Text: Edgar Allan Poe, “The Haunted Palace” (Text-02b), American Museum (Baltimore), April 1839, 2:320


[page 320, unnumbered:]



IN the greenest of our valleys

By good angels tenanted,

Once a fair and stately palace —

Snow-white palace — reared its head.

In the monarch thought's dominion —

It stood there!

Never Seraph spread his pinion

Over fabric half so fair.

Banners yellow, glorious, golden,

On its roof did float and flow —

This — all this — was in the olden

Time long ago —

And every gentle air that dallied,

In that sweet day,

Along the rampart plumed and pallid,

A winged odour went away.

All wanderers in that happy valley,

Through two luminous windows saw

Spirits moving musically

To a lute's well tuned law,

Round about a throne where sitting


In state his glory well befitting,

The sovereign of the realm was seen.

And all with pearl and ruby glowing

Was the fair palace door;

Through which came flowing, flowing, flowing,

And sparkling evermore,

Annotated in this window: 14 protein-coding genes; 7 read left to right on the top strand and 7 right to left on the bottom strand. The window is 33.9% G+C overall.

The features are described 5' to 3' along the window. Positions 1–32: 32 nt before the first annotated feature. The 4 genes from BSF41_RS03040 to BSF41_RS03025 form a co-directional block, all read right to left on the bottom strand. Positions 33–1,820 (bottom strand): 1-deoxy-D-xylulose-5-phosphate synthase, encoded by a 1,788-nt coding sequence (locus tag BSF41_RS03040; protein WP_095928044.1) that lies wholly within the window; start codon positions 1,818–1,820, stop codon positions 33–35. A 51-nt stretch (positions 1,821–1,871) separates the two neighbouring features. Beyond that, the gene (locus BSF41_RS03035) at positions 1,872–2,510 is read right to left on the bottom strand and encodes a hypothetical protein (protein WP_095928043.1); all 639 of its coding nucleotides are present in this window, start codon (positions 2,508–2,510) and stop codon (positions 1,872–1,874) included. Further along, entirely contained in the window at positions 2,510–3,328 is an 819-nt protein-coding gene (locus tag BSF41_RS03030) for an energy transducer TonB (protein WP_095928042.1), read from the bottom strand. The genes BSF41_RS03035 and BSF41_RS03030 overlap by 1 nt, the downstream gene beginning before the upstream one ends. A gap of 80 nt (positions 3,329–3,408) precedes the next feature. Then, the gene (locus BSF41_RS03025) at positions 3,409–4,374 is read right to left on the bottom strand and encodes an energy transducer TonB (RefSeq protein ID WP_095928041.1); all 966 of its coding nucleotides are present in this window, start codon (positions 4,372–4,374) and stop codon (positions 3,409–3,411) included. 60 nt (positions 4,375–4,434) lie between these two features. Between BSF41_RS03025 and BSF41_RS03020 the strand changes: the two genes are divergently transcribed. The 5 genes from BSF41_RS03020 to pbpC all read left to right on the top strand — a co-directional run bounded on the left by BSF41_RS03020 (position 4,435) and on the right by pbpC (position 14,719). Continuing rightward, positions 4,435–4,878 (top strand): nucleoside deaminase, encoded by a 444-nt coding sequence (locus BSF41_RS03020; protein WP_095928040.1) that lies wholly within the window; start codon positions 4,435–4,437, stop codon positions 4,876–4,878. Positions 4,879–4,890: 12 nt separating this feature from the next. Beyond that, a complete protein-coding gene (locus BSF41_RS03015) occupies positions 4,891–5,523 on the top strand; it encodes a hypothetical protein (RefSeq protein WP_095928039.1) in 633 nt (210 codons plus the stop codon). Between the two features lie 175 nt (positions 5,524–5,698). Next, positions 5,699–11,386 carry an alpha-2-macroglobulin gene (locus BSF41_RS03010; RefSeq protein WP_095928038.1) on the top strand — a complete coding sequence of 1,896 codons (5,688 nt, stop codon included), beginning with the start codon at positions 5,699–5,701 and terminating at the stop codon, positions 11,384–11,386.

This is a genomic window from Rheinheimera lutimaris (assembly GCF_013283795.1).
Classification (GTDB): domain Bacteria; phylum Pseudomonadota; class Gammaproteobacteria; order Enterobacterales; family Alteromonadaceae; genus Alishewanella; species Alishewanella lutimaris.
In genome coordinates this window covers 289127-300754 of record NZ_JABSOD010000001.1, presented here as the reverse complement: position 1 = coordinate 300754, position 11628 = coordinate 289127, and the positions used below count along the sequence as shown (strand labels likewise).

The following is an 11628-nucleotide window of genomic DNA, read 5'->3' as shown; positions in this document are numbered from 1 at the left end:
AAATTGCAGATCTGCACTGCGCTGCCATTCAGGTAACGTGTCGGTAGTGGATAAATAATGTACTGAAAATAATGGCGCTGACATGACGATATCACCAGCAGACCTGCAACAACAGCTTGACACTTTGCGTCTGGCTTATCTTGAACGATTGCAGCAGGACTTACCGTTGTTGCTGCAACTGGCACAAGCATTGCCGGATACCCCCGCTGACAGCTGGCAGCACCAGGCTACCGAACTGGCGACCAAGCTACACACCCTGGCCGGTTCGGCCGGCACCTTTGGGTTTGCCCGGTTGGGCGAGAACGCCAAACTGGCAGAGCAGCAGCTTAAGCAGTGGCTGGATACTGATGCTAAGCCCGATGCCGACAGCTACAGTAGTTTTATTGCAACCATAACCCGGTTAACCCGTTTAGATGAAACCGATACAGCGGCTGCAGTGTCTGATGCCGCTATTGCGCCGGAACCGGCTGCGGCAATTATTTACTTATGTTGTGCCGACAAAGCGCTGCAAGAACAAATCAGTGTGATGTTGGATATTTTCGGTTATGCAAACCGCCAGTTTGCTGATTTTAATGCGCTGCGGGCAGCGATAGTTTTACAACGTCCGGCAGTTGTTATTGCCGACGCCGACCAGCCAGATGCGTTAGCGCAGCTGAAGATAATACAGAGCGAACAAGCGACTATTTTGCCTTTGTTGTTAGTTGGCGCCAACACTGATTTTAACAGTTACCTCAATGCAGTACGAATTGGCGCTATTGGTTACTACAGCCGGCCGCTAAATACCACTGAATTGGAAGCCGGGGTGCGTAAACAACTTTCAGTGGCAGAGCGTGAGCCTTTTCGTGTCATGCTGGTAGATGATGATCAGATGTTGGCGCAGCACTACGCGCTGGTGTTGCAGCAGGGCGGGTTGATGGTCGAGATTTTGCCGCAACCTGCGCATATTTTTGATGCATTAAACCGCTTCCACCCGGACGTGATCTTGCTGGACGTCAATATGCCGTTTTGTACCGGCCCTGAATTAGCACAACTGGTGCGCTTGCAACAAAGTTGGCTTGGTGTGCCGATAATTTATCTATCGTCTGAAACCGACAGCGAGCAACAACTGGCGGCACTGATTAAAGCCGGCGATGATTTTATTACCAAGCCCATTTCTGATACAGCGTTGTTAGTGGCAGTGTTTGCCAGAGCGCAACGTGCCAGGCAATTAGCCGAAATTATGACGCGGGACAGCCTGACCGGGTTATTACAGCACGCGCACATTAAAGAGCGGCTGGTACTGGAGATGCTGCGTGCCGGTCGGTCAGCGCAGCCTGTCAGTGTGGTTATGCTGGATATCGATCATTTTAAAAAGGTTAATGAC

A troop of echoes, whose sweet duty

Was but to sing

In voices of surpassing beauty,

The wit and wisdom of their king.

But evil things in robes of sorrow,

Assailed the monarch's high estate!

Ah, let us mourn — for never morrow

Shall dawn upon him desolate!

And round about his home the glory,

That blushed and bloomed,

Is but a dim-remembered story

Of the old time entombed.

And travellers now within that valley,

Through the red-litten windows, see

Vast forms that move fantastically

To a discordant melody;

While, like a rapid ghastly river,

Through the pale door;

A hideous throng rush out forever,

And laugh — but smile no more.



This short-lived magazine was owned by Nathan C. Brooks, and J. D. Snodgrass, both acquaintances of Poe.


[S:1 - AM, 1839 (microfilm)] - Edgar Allan Poe Society of Baltimore - Works - Poems - The Haunted Palace (Text-02b)